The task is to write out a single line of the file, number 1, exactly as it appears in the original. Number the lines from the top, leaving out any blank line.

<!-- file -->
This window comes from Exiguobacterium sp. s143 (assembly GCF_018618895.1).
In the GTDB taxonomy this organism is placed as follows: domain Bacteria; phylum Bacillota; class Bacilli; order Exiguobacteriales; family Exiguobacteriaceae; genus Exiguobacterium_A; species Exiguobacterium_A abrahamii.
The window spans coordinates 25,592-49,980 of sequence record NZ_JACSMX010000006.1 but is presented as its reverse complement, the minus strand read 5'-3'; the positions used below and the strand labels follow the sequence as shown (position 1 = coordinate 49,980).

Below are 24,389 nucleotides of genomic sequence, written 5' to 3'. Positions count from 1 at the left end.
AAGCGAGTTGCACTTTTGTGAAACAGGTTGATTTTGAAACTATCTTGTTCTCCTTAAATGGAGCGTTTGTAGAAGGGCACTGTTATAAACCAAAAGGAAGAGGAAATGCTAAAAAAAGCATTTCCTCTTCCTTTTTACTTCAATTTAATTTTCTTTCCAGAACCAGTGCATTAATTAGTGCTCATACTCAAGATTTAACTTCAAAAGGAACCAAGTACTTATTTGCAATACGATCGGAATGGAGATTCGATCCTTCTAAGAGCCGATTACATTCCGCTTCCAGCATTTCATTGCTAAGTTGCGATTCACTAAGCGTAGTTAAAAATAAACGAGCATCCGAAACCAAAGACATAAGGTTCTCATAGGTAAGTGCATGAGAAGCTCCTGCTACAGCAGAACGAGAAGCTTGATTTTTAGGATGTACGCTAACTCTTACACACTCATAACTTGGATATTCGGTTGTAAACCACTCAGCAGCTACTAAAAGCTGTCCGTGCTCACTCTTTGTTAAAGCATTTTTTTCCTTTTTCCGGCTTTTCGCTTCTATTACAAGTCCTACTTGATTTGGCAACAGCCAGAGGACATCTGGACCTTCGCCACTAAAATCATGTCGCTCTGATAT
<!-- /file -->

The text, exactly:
This window comes from Exiguobacterium sp. s143 (assembly GCF_018618895.1).